Australian Treasury urges crypto exchange regulation, not tokens

By: Henry Felix

Australian Treasury urges crypto exchange regulation, not tokens

October 16, 2023 8:12 AM

According to a new consultation paper from the Australian Treasury, cryptocurrency exchanges will need to apply for a financial services license from the country's financial authority.

The Australian federal government is pressing ahead with measures to regulate the digital asset industry at the exchange level, and cryptocurrency exchanges may soon be required to obtain a financial services license from the local financial authority.

The Australian Treasury stated its intention to address consumer problems while also fostering innovation in the digital asset sector in their recently issued "Regulating digital asset platforms" consultation paper on October 16th.



Proposed rules for platforms dealing in digital assets. Finance Department 
of the Australian Government

The new framework's basic idea is that cryptocurrency exchanges and service providers, rather than individual cryptocurrencies or tokens, should be subject to regulation. The consultation paper also stated that the government has no plans to create new crypto-specific legislation but will regulate cryptocurrency exchanges under existing financial services laws.

Any cryptocurrency exchange with a total balance of more than $3.2 million, or $946 per individual, will need to seek a license from the Australian Securities and Investments Commission (ASIC) under the new laws. 


Attorney Aaron Lane, who specializes in crypto law, noted that the sector 
has long advocated for this method. Source: Twitter

The Australian cryptocurrency exchange community has responded to the plan with a range of opinions.

General counsel for the Australian cryptocurrency exchange Swyftx, Adam Percy, found the plan "thoughtful" and stated that "the main goal should be on making sure cryptocurrency users have access to blockchain technology with suitable protections and that there's room for innovation."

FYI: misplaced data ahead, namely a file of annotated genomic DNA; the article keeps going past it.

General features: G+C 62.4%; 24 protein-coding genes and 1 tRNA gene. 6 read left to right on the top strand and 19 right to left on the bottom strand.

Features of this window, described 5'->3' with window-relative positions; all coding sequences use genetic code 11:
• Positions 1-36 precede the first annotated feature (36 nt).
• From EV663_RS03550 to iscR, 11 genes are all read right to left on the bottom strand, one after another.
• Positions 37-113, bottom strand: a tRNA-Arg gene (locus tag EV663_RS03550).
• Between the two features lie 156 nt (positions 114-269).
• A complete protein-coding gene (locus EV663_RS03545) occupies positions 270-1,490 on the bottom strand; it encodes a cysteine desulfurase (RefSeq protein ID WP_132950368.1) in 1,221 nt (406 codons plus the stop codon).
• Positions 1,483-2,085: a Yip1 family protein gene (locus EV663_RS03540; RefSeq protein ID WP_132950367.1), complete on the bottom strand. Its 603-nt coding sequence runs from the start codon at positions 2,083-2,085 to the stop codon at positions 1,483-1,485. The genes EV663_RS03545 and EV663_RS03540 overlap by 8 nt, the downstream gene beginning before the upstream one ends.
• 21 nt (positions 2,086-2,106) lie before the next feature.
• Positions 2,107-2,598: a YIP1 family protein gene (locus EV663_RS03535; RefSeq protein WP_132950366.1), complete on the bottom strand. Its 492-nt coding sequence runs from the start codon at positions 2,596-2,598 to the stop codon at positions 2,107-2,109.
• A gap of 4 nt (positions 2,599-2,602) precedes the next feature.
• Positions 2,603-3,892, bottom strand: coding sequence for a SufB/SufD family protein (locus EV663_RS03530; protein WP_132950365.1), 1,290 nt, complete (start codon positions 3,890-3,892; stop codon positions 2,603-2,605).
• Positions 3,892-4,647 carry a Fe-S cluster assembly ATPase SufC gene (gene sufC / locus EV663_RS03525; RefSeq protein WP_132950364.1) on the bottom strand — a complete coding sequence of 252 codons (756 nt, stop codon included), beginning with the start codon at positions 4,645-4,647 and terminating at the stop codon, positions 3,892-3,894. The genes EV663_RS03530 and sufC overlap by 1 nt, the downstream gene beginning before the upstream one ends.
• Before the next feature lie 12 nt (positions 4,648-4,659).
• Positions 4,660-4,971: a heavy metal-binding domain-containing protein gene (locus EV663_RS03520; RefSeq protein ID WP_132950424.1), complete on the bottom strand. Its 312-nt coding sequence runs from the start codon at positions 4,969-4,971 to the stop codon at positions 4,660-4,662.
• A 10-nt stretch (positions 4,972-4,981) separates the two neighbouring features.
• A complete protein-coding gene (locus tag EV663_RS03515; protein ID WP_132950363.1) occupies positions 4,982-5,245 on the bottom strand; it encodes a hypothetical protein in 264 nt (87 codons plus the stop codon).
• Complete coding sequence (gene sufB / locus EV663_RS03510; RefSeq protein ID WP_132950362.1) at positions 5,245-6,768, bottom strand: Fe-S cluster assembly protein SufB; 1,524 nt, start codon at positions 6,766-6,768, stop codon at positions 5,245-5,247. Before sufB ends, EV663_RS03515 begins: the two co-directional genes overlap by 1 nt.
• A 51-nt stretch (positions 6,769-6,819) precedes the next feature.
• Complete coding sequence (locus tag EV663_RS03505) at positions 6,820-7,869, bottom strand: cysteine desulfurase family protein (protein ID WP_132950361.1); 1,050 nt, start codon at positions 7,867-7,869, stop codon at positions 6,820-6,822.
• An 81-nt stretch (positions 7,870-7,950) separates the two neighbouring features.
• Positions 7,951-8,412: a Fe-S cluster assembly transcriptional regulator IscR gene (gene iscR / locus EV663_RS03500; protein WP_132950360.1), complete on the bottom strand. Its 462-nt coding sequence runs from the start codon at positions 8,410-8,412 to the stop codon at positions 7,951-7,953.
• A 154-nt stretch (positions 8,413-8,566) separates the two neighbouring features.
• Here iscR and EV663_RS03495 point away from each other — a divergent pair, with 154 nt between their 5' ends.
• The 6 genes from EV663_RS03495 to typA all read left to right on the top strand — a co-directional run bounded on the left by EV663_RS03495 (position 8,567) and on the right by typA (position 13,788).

However, Kraken Australia's Director Jonathon Miller has voiced his displeasure with the current developments, claiming that the consultation document is "shoehorning" crypto into existing financial services regulation. 

"Australia is now in an unfortunate circumstance where our regulation has taken quite a while, which means we're taking the route of shoehorning crypto into preexisting financial services regulation," said Miller. "We’re trailing most of our global peers when it pertains to establishing a crypto structure, so I recognize the importance of making sure we have everything in place locally to provide confidence to platforms like ours."

"To avoid stifling the potential of future crypto innovations that don't fit neatly into the traditional 'financial services' box, I'm optimistic that we can work together with the government to protect the industry's integrity."

Although it is evident that the Treasury is still "grappling" with the various token and service providers, as pointed out by Liam Hennessy, partner at international law firm Clyde & Co, all new proposals set out in the consultation paper are still only suggestions and not legally binding recommendations. 

"Anything the Treasury recommends is merely that, a recommendation. Once the consultation paper is released, there will be lobbying, and the government is under no obligation to implement its suggestions."

According to Hennessy, the consultation document potentially ignores the most important problems affecting the Australian cryptocurrency business, such as the recent wave of de-banking. 

"Several licensed digital-asset exchanges, domestically as well as globally, are having difficulty finding suitable banking arrangements," Hennessy said in a statement. 

The Treasury specifically said that the consultation paper is intended to "seek feedback" on the numerous questions and rules proposed within it and that responses should be received no later than December 1, 2023.